We’re 58, have $1.3 million saved and two homes, but ‘I would give myself a grade of B-’ for retirement planning
My wife and I are 58 years old. We have four grown children who are all on their own with good jobs. All of their undergrad college has been paid for. (One daughter has graduate school loans for her advanced degree that she is paying for.) We consider ourselves fortunate and own a house on a lake in Massachusetts along with a condo in Florida. In the early years of our marriage my wife stayed home with the kids. Retirement planning for both of us has been my responsibility. I would give myself a grade of B- with how I have done. We currently have $1.1 million in a 401(k), $150,000 in IRAs, $23,000 in an HSA, and $55,000 in an emergency fund. We each have a $250,000 life insurance policy with a long-term care rider in addition to a $400,000 term policy for me through work.
Our house has about $500,000 worth of equity and our condo is paid off and worth $450,000. We own both cars and our mortgage is our only outstanding loan. We have a balance of $210,000 and expect to pay this off before we are 65.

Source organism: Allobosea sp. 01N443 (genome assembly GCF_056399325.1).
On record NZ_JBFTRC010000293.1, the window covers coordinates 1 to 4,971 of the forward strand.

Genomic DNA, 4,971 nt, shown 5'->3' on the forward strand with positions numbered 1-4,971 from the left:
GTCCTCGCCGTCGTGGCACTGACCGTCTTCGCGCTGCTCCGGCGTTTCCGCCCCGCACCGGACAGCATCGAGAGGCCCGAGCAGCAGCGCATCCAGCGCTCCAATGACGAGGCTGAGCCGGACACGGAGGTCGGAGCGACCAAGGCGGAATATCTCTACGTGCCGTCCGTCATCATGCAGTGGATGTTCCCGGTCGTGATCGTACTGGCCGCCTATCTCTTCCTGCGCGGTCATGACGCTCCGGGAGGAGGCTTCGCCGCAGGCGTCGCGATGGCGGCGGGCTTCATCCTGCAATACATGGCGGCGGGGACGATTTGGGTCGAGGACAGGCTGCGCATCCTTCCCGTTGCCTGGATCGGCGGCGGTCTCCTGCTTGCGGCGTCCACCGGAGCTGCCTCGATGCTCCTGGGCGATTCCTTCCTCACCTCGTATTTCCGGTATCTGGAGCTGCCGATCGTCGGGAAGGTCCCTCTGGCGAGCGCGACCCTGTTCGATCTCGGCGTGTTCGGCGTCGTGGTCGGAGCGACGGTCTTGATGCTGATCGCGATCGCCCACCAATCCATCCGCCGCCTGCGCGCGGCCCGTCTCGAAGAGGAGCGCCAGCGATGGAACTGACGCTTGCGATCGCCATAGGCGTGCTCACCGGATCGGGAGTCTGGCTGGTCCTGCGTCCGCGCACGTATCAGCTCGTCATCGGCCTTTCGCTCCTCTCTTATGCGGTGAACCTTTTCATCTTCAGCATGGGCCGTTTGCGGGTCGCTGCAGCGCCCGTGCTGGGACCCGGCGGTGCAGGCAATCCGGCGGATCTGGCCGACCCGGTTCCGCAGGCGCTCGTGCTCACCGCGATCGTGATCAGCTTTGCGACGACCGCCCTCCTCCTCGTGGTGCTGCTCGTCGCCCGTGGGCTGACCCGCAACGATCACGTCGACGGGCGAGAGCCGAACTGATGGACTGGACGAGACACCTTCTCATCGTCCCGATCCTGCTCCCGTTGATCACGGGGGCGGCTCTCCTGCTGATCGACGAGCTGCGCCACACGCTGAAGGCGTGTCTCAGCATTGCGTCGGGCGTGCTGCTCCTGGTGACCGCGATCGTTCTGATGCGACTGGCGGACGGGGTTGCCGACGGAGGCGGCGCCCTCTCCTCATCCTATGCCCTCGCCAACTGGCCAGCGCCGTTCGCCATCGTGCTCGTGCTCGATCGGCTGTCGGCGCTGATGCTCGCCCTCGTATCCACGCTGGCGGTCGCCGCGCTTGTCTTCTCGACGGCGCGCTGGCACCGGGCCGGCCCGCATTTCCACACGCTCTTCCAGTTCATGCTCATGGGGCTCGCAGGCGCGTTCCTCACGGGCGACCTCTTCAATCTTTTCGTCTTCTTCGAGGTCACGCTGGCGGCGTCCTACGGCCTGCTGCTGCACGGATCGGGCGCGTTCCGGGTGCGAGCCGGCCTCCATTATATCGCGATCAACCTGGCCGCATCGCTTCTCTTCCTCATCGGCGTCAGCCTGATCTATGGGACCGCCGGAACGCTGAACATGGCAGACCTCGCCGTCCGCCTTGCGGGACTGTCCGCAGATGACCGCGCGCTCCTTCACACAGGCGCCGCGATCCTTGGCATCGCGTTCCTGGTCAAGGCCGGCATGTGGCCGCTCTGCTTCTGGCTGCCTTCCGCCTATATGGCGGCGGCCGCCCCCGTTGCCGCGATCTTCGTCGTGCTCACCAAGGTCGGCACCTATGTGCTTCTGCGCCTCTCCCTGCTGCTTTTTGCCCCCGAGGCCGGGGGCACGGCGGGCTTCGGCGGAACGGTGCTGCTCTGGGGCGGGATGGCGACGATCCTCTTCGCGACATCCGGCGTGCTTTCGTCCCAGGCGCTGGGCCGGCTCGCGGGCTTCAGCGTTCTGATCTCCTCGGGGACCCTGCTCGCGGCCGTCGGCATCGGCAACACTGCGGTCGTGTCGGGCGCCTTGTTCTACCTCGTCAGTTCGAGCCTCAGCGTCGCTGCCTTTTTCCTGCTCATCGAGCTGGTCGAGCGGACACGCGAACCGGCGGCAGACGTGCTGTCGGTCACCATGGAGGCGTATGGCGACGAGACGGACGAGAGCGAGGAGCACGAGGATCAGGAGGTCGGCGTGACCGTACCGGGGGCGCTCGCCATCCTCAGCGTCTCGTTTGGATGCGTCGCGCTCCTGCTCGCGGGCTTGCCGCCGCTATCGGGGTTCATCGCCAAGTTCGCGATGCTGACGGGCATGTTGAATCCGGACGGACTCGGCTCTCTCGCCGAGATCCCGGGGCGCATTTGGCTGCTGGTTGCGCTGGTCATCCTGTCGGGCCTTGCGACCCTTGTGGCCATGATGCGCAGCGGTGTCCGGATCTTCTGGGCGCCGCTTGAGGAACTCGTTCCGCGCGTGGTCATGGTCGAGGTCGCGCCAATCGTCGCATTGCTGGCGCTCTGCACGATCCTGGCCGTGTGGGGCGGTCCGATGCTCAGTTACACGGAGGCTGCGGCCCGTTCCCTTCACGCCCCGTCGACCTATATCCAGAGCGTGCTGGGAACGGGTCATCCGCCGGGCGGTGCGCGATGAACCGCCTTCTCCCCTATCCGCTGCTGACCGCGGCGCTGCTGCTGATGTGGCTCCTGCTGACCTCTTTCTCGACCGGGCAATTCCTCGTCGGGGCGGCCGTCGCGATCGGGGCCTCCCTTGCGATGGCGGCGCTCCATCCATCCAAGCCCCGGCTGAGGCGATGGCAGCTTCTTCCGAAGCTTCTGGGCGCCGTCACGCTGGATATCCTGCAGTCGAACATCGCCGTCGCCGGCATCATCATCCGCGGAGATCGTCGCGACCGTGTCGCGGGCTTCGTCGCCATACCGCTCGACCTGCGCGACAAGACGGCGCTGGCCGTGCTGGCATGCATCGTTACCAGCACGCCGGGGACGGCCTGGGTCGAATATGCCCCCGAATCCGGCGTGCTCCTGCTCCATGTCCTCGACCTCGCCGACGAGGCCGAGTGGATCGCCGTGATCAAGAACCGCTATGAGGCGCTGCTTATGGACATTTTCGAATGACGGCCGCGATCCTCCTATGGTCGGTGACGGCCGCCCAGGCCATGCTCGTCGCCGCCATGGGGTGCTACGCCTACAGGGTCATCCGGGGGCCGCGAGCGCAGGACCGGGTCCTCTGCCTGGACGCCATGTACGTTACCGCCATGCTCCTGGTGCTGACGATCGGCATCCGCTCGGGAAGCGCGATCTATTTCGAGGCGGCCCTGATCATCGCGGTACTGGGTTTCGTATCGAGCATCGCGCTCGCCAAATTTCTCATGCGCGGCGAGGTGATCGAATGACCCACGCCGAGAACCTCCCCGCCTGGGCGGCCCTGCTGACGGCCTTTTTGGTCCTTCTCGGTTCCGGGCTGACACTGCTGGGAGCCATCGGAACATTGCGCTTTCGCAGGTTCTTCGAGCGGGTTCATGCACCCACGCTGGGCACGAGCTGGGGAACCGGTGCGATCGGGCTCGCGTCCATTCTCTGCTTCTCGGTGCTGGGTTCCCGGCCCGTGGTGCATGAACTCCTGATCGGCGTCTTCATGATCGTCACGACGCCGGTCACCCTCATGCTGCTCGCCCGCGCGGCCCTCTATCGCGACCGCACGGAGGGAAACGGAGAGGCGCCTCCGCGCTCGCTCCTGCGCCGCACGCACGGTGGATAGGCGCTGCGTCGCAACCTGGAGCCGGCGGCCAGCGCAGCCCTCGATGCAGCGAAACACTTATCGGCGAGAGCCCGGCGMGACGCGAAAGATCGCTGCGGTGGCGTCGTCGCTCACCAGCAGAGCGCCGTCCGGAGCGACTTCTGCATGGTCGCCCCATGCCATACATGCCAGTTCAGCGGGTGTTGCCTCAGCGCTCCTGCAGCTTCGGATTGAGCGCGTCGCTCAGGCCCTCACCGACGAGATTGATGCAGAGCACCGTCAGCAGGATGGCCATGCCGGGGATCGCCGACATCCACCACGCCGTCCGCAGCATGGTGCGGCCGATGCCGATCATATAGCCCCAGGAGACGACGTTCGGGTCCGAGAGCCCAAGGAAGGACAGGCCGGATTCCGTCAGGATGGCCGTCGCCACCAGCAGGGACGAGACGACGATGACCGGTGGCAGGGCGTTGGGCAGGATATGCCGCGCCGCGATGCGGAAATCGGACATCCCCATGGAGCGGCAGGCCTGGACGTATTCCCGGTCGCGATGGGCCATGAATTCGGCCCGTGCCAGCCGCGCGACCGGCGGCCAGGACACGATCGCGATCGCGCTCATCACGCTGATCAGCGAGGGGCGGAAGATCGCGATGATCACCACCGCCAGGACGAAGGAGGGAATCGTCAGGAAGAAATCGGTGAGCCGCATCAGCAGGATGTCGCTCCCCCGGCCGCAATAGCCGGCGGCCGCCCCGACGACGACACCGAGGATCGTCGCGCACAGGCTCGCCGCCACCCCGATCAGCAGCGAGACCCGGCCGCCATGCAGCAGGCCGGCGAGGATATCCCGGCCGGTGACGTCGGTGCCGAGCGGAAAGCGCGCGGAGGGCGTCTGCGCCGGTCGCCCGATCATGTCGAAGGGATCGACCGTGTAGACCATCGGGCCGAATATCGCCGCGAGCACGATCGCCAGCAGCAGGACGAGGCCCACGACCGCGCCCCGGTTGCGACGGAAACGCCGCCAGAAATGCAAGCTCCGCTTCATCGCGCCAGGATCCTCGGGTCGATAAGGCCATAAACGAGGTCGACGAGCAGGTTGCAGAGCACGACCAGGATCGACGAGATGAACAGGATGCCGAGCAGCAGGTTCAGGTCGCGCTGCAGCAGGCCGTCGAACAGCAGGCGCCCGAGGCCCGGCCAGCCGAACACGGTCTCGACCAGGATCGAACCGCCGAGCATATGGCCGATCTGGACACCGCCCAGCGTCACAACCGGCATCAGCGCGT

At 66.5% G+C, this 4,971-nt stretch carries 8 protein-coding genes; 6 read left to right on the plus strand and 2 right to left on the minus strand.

I continually worry about when I can retire and running out of money during retirement. When we get together with friends and family, they always ask me when I am going to retire, and ask “you are not retired yet?”
I currently have a salary of about $200,000 and my wife works part time for some spending money. I don’t mind working currently, but at some point I would like to quit corporate life. I think we can live well on about $10,000 per month.
I don’t feel like I can retire at this point and figure I have another 6 or 7 years before I can. How should I respond to friends and family thinking I should have retired by now?
Thanks for listening,
Dear Nervous Bill,